Meanwhile, I can just barely hear the song in the background, which sounds like George Harrison doing a ragtime number, and perhaps emulating his old bandmate Paul McCartney. That’s something I’d actually be interested in hearing. Too bad it’s completely drowned out by all the inane banter going on right now. Of course, I’d rather listen to William Hung singing Leo Sayer’s greatest hits than absorb any more of Madonna and Sean trading artlessly written dialog.
And now that I look closely, I think you can barely, just barely see George in the background, standing on stage in a white tux and playing the nightclub singer. Really? Wow. Nothing else going on that weekend, George? Seriously, there had to have been a million better things he could have been doing. Even just sitting in lawn chairs and lighting up a doob with Bob Dylan and Tom Petty would have been far more worthwhile than being an extra in this movie.
Just then, a character identified as “Mr. Tuttle” butts in on the conversation. And Mr. Tuttle turns out to be the obese Teddy Roosevelt look-alike from the opening scenes. (This is Richard Griffiths, by the way, who later became much better known as Harry Potter’s Uncle Vernon, and as the slightly pederastic schoolmaster in History Boys.)
Tuttle is the one who accompanied Walter Faraday on his ill-fated getaway, if you’ll recall. And here we learn that not only is Tuttle already acquainted with Madonna, but he also knows Sean as well. I’d label this all patently ridiculous, but I’m assuming this nightclub lies at some nexus in the space-time continuum, where every event that could possibly happen, will happen. Oh, look, I was right, there’s Guinan behind the bar.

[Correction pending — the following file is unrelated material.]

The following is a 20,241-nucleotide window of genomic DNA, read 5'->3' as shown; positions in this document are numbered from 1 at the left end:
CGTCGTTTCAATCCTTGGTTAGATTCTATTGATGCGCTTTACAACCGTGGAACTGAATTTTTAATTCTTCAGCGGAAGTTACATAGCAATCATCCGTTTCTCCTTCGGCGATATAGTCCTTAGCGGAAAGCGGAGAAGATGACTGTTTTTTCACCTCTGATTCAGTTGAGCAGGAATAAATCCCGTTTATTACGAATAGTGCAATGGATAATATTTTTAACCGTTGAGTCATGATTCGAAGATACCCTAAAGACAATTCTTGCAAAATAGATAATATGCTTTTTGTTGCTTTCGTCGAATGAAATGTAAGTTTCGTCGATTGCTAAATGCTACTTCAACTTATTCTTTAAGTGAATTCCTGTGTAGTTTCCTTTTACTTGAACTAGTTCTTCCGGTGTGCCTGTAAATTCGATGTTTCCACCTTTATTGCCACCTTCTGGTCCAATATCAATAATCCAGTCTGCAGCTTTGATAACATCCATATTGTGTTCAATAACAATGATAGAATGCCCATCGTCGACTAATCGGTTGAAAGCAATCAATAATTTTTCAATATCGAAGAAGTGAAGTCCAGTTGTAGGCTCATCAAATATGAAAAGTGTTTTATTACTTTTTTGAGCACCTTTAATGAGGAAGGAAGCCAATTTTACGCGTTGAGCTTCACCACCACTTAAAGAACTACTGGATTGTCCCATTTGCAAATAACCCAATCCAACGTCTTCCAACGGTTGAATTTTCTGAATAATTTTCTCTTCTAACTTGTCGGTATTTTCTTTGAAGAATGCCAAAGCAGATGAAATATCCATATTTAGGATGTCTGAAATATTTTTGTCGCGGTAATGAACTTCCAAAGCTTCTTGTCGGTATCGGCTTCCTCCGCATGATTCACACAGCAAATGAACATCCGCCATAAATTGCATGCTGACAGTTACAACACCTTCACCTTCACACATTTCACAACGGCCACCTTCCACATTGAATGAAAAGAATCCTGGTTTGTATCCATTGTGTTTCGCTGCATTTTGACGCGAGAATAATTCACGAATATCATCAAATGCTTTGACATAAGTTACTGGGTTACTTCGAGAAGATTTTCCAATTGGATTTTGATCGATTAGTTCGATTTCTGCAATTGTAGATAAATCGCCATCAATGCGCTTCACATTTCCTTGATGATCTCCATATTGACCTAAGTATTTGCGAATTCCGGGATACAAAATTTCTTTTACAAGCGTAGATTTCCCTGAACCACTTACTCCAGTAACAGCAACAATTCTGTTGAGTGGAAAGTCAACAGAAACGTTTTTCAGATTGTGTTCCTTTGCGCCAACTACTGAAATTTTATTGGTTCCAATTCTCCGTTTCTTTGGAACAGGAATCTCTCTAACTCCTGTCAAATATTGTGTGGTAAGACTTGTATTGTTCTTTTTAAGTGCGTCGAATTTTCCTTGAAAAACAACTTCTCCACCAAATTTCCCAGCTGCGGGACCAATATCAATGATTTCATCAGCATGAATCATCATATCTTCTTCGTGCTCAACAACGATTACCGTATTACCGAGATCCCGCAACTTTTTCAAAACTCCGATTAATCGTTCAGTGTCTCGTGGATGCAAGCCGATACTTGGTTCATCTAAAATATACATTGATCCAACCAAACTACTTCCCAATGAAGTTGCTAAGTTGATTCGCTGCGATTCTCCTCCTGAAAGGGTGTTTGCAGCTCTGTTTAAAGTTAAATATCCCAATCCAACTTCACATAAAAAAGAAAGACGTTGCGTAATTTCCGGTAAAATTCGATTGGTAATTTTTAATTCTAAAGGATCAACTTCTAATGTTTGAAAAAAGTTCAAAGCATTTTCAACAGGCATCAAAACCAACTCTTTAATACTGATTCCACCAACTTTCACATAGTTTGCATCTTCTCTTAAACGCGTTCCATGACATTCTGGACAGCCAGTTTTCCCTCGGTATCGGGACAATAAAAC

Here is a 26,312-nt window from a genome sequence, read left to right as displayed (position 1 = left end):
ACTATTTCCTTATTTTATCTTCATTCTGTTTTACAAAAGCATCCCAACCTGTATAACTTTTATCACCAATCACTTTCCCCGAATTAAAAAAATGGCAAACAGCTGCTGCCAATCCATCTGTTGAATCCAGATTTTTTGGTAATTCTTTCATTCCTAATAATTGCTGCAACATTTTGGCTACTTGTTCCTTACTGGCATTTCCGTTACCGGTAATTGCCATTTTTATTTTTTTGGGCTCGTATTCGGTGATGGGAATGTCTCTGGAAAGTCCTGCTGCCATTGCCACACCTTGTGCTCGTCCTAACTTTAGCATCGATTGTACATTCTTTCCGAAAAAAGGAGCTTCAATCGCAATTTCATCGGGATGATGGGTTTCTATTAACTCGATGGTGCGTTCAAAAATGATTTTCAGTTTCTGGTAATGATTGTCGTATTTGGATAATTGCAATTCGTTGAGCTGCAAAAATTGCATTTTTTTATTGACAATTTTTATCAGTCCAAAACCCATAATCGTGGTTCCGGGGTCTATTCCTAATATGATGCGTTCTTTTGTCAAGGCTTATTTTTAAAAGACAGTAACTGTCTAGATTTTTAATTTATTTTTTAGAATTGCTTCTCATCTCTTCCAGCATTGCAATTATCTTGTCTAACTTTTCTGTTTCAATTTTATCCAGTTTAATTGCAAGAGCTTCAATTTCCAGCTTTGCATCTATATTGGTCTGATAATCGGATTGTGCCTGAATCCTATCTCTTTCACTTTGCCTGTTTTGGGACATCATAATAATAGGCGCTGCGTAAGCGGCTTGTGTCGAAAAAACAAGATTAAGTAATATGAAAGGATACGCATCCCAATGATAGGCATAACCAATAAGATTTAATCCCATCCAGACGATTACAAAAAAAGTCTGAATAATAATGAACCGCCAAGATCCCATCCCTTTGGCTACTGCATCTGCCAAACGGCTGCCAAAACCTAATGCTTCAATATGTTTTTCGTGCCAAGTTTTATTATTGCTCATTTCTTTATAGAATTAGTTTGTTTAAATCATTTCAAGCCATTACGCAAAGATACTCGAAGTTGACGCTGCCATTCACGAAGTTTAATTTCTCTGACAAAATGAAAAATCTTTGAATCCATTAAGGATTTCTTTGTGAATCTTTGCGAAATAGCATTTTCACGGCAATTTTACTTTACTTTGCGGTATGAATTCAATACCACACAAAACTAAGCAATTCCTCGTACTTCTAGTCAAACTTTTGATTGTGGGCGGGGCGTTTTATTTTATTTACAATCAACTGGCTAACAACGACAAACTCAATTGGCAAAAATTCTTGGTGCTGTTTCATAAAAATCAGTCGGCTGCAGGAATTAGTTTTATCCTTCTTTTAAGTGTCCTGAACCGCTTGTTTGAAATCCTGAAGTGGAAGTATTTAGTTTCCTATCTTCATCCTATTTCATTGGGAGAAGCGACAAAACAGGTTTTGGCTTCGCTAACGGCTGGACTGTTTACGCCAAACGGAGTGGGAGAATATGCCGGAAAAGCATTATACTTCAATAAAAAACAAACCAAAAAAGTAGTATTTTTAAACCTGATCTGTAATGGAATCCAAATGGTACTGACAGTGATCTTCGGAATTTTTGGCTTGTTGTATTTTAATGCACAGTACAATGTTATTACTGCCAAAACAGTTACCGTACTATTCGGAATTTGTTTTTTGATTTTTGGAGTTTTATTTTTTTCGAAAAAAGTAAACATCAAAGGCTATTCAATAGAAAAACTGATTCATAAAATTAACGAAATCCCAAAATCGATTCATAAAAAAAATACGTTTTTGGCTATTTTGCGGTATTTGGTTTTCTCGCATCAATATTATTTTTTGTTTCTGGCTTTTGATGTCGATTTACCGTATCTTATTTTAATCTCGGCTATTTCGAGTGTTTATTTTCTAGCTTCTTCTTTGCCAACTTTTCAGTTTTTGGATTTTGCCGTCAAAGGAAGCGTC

Tuttle refers to Sean as “Phil”, and unless “Phil” is a little-known nickname for Glendon, that’s not the name he gave to Madonna. Sean then learns that Tuttle is Shanghai’s foremost expert on Walter Faraday. And then, the big space-time nexus wraps in on itself, and promptly falls apart, because we learn there’s an actual reason all these characters are in the same nightclub at the same time. (Not a good reason, mind you. Just a reason.) It appears Madonna asked them all to be here, for the sole purpose of convincing Sean that Faraday’s Flowers are real.
Okay, that makes absolutely no sense. Why would anybody even care what Sean does or doesn’t believe? He’s already said he has no interest in finding Faraday’s Flowers. And even if he did, he’s surely proven by now that he has no special skills or knowledge that would help track them down, right?